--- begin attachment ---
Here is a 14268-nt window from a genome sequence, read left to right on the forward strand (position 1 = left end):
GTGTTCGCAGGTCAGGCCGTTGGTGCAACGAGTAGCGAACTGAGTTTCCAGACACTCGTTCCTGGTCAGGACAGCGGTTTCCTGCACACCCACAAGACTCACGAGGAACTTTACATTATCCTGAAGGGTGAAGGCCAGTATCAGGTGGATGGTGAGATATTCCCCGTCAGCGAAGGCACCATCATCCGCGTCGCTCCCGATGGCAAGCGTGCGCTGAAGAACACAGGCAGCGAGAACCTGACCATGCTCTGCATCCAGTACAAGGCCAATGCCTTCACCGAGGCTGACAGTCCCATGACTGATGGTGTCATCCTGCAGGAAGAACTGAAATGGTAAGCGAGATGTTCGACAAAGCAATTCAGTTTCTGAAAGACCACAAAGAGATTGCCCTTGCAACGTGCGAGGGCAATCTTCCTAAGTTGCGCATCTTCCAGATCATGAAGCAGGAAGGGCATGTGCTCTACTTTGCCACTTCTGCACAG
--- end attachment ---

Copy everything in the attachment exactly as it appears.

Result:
Here is a 14268-nt window from a genome sequence, read left to right on the forward strand (position 1 = left end):
GTGTTCGCAGGTCAGGCCGTTGGTGCAACGAGTAGCGAACTGAGTTTCCAGACACTCGTTCCTGGTCAGGACAGCGGTTTCCTGCACACCCACAAGACTCACGAGGAACTTTACATTATCCTGAAGGGTGAAGGCCAGTATCAGGTGGATGGTGAGATATTCCCCGTCAGCGAAGGCACCATCATCCGCGTCGCTCCCGATGGCAAGCGTGCGCTGAAGAACACAGGCAGCGAGAACCTGACCATGCTCTGCATCCAGTACAAGGCCAATGCCTTCACCGAGGCTGACAGTCCCATGACTGATGGTGTCATCCTGCAGGAAGAACTGAAATGGTAAGCGAGATGTTCGACAAAGCAATTCAGTTTCTGAAAGACCACAAAGAGATTGCCCTTGCAACGTGCGAGGGCAATCTTCCTAAGTTGCGCATCTTCCAGATCATGAAGCAGGAAGGGCATGTGCTCTACTTTGCCACTTCTGCACAG